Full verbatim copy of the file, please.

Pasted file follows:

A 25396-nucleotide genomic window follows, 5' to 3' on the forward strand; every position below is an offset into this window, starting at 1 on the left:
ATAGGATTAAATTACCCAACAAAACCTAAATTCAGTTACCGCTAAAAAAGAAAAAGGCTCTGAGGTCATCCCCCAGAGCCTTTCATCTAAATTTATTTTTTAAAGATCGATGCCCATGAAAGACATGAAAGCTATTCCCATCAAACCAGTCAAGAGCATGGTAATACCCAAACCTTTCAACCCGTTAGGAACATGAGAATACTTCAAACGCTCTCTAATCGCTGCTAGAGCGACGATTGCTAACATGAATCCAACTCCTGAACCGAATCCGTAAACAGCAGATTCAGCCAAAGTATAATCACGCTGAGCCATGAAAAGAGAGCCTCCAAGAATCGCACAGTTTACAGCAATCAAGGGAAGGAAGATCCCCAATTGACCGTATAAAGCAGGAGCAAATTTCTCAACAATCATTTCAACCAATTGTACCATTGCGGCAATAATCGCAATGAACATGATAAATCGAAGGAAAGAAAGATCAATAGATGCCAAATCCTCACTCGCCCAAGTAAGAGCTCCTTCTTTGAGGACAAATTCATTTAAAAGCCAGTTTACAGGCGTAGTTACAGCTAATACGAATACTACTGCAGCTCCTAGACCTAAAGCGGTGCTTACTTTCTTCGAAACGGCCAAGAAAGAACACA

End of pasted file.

A 25396-nucleotide genomic window follows, 5' to 3' on the forward strand; every position below is an offset into this window, starting at 1 on the left:
ATAGGATTAAATTACCCAACAAAACCTAAATTCAGTTACCGCTAAAAAAGAAAAAGGCTCTGAGGTCATCCCCCAGAGCCTTTCATCTAAATTTATTTTTTAAAGATCGATGCCCATGAAAGACATGAAAGCTATTCCCATCAAACCAGTCAAGAGCATGGTAATACCCAAACCTTTCAACCCGTTAGGAACATGAGAATACTTCAAACGCTCTCTAATCGCTGCTAGAGCGACGATTGCTAACATGAATCCAACTCCTGAACCGAATCCGTAAACAGCAGATTCAGCCAAAGTATAATCACGCTGAGCCATGAAAAGAGAGCCTCCAAGAATCGCACAGTTTACAGCAATCAAGGGAAGGAAGATCCCCAATTGACCGTATAAAGCAGGAGCAAATTTCTCAACAATCATTTCAACCAATTGTACCATTGCGGCAATAATCGCAATGAACATGATAAATCGAAGGAAAGAAAGATCAATAGATGCCAAATCCTCACTCGCCCAAGTAAGAGCTCCTTCTTTGAGGACAAATTCATTTAAAAGCCAGTTTACAGGCGTAGTTACAGCTAATACGAATACTACTGCAGCTCCTAGACCTAAAGCGGTGCTTACTTTCTTCGAAACGGCCAAGAAAGAACACA